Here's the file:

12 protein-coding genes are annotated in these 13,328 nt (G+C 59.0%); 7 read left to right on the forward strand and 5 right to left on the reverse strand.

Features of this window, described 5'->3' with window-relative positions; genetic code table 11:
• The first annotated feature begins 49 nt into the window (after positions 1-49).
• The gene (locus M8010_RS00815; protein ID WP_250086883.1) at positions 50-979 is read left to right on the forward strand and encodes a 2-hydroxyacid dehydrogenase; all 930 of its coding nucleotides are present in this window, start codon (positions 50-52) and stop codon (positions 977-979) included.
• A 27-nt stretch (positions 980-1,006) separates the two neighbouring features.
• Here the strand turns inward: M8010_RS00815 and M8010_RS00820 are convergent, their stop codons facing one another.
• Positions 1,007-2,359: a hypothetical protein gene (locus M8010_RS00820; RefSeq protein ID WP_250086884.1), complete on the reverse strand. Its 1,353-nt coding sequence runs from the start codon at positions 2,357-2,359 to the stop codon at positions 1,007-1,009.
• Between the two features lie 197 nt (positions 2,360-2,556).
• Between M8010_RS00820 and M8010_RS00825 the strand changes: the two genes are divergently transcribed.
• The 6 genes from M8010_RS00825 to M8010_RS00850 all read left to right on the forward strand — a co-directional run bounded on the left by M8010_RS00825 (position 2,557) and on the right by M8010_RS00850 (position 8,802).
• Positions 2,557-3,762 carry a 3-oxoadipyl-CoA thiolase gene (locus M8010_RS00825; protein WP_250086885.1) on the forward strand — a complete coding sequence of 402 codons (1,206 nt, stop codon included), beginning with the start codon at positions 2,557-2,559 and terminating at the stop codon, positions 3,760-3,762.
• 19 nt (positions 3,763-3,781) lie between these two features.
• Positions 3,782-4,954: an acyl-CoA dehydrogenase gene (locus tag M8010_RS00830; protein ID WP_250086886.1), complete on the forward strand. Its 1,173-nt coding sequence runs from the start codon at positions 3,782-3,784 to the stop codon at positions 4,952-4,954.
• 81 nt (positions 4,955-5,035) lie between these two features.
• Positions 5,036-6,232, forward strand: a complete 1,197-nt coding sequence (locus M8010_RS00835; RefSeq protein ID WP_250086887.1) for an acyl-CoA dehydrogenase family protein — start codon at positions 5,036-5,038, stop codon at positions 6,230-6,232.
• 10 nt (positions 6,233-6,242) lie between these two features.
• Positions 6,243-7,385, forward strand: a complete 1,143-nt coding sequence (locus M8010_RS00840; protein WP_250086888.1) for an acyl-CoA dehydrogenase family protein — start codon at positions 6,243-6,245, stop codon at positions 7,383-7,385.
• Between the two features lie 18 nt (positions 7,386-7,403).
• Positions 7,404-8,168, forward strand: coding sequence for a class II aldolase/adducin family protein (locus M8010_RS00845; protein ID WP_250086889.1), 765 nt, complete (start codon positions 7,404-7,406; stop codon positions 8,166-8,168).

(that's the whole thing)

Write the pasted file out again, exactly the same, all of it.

12 protein-coding genes are annotated in these 13,328 nt (G+C 59.0%); 7 read left to right on the forward strand and 5 right to left on the reverse strand.

Features of this window, described 5'->3' with window-relative positions; genetic code table 11:
• The first annotated feature begins 49 nt into the window (after positions 1-49).
• The gene (locus M8010_RS00815; protein ID WP_250086883.1) at positions 50-979 is read left to right on the forward strand and encodes a 2-hydroxyacid dehydrogenase; all 930 of its coding nucleotides are present in this window, start codon (positions 50-52) and stop codon (positions 977-979) included.
• A 27-nt stretch (positions 980-1,006) separates the two neighbouring features.
• Here the strand turns inward: M8010_RS00815 and M8010_RS00820 are convergent, their stop codons facing one another.
• Positions 1,007-2,359: a hypothetical protein gene (locus M8010_RS00820; RefSeq protein ID WP_250086884.1), complete on the reverse strand. Its 1,353-nt coding sequence runs from the start codon at positions 2,357-2,359 to the stop codon at positions 1,007-1,009.
• Between the two features lie 197 nt (positions 2,360-2,556).
• Between M8010_RS00820 and M8010_RS00825 the strand changes: the two genes are divergently transcribed.
• The 6 genes from M8010_RS00825 to M8010_RS00850 all read left to right on the forward strand — a co-directional run bounded on the left by M8010_RS00825 (position 2,557) and on the right by M8010_RS00850 (position 8,802).
• Positions 2,557-3,762 carry a 3-oxoadipyl-CoA thiolase gene (locus M8010_RS00825; protein WP_250086885.1) on the forward strand — a complete coding sequence of 402 codons (1,206 nt, stop codon included), beginning with the start codon at positions 2,557-2,559 and terminating at the stop codon, positions 3,760-3,762.
• 19 nt (positions 3,763-3,781) lie between these two features.
• Positions 3,782-4,954: an acyl-CoA dehydrogenase gene (locus tag M8010_RS00830; protein ID WP_250086886.1), complete on the forward strand. Its 1,173-nt coding sequence runs from the start codon at positions 3,782-3,784 to the stop codon at positions 4,952-4,954.
• 81 nt (positions 4,955-5,035) lie between these two features.
• Positions 5,036-6,232, forward strand: a complete 1,197-nt coding sequence (locus M8010_RS00835; RefSeq protein ID WP_250086887.1) for an acyl-CoA dehydrogenase family protein — start codon at positions 5,036-5,038, stop codon at positions 6,230-6,232.
• 10 nt (positions 6,233-6,242) lie between these two features.
• Positions 6,243-7,385, forward strand: a complete 1,143-nt coding sequence (locus M8010_RS00840; protein WP_250086888.1) for an acyl-CoA dehydrogenase family protein — start codon at positions 6,243-6,245, stop codon at positions 7,383-7,385.
• Between the two features lie 18 nt (positions 7,386-7,403).
• Positions 7,404-8,168, forward strand: coding sequence for a class II aldolase/adducin family protein (locus M8010_RS00845; protein ID WP_250086889.1), 765 nt, complete (start codon positions 7,404-7,406; stop codon positions 8,166-8,168).